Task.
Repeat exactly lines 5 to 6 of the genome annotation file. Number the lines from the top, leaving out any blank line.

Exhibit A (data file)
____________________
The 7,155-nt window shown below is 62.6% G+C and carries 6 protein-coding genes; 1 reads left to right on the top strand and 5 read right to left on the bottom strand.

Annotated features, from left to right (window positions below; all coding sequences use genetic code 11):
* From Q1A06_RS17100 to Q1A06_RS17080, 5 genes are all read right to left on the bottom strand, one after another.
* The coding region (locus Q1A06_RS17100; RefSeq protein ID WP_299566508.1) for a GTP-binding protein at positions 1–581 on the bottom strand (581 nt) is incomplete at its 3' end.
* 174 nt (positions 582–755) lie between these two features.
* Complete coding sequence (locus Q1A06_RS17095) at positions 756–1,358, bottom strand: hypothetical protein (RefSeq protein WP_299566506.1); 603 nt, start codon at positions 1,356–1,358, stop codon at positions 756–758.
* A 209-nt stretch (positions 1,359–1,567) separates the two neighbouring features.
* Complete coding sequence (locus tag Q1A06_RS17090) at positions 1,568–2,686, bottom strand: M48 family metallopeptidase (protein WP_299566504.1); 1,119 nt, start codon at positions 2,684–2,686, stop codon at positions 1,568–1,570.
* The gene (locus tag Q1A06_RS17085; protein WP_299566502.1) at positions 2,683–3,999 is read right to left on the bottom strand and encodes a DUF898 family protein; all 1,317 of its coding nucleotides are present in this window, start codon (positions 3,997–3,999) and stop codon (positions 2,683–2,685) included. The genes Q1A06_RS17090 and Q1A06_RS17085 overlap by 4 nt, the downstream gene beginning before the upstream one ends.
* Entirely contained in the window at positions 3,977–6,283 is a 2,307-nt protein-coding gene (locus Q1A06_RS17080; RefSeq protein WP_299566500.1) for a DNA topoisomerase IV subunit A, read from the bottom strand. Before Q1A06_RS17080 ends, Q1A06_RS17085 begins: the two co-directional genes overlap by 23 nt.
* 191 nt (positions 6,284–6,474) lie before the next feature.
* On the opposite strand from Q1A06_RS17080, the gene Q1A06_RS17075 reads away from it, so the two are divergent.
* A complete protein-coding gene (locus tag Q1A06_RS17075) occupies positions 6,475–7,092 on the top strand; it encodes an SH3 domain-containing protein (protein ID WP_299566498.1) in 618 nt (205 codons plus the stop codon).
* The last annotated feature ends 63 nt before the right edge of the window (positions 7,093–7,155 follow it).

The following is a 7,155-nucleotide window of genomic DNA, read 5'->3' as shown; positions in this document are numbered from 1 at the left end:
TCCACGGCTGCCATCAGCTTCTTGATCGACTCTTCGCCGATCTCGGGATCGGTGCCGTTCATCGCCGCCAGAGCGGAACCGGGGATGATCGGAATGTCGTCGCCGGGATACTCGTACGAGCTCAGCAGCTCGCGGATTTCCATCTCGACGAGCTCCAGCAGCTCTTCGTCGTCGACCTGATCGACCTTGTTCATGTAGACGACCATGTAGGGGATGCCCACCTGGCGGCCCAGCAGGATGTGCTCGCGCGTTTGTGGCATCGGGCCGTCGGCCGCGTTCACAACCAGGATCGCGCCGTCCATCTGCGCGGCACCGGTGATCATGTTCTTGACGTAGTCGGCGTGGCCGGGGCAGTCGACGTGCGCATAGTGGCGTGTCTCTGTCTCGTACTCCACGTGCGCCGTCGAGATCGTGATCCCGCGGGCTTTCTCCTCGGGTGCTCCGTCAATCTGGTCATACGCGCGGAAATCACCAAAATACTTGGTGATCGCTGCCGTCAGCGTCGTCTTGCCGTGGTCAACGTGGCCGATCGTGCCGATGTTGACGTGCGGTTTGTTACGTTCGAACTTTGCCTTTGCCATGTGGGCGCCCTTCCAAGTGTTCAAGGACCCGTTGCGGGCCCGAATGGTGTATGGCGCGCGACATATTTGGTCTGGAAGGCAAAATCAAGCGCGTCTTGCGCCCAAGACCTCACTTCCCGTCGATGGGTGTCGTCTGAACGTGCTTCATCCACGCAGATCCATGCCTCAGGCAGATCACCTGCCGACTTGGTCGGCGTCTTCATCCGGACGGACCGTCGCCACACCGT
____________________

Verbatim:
* 174 nt (positions 582–755) lie between these two features.
* Complete coding sequence (locus Q1A06_RS17095) at positions 756–1,358, bottom strand: hypothetical protein (RefSeq protein WP_299566506.1); 603 nt, start codon at positions 1,356–1,358, stop codon at positions 756–758.